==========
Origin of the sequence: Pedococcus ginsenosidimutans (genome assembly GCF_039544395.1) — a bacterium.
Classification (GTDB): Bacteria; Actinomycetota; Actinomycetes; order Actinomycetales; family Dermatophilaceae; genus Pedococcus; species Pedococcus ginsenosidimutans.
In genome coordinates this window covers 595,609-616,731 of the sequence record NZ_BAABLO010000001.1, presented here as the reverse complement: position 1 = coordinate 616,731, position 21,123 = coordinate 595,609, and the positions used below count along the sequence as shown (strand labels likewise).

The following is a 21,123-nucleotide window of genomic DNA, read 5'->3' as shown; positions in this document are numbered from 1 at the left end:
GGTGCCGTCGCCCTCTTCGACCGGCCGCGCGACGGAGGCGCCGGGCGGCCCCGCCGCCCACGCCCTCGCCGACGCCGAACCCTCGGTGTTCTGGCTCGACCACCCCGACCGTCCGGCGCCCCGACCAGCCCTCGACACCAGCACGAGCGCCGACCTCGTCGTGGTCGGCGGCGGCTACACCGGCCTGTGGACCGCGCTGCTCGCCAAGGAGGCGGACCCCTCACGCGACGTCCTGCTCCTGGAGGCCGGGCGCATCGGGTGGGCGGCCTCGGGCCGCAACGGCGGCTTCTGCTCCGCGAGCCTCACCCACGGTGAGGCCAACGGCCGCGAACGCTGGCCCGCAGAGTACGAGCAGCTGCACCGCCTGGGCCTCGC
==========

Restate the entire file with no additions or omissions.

Origin of the sequence: Pedococcus ginsenosidimutans (genome assembly GCF_039544395.1) — a bacterium.
Classification (GTDB): Bacteria; Actinomycetota; Actinomycetes; order Actinomycetales; family Dermatophilaceae; genus Pedococcus; species Pedococcus ginsenosidimutans.
In genome coordinates this window covers 595,609-616,731 of the sequence record NZ_BAABLO010000001.1, presented here as the reverse complement: position 1 = coordinate 616,731, position 21,123 = coordinate 595,609, and the positions used below count along the sequence as shown (strand labels likewise).

The following is a 21,123-nucleotide window of genomic DNA, read 5'->3' as shown; positions in this document are numbered from 1 at the left end:
GGTGCCGTCGCCCTCTTCGACCGGCCGCGCGACGGAGGCGCCGGGCGGCCCCGCCGCCCACGCCCTCGCCGACGCCGAACCCTCGGTGTTCTGGCTCGACCACCCCGACCGTCCGGCGCCCCGACCAGCCCTCGACACCAGCACGAGCGCCGACCTCGTCGTGGTCGGCGGCGGCTACACCGGCCTGTGGACCGCGCTGCTCGCCAAGGAGGCGGACCCCTCACGCGACGTCCTGCTCCTGGAGGCCGGGCGCATCGGGTGGGCGGCCTCGGGCCGCAACGGCGGCTTCTGCTCCGCGAGCCTCACCCACGGTGAGGCCAACGGCCGCGAACGCTGGCCCGCAGAGTACGAGCAGCTGCACCGCCTGGGCCTCGC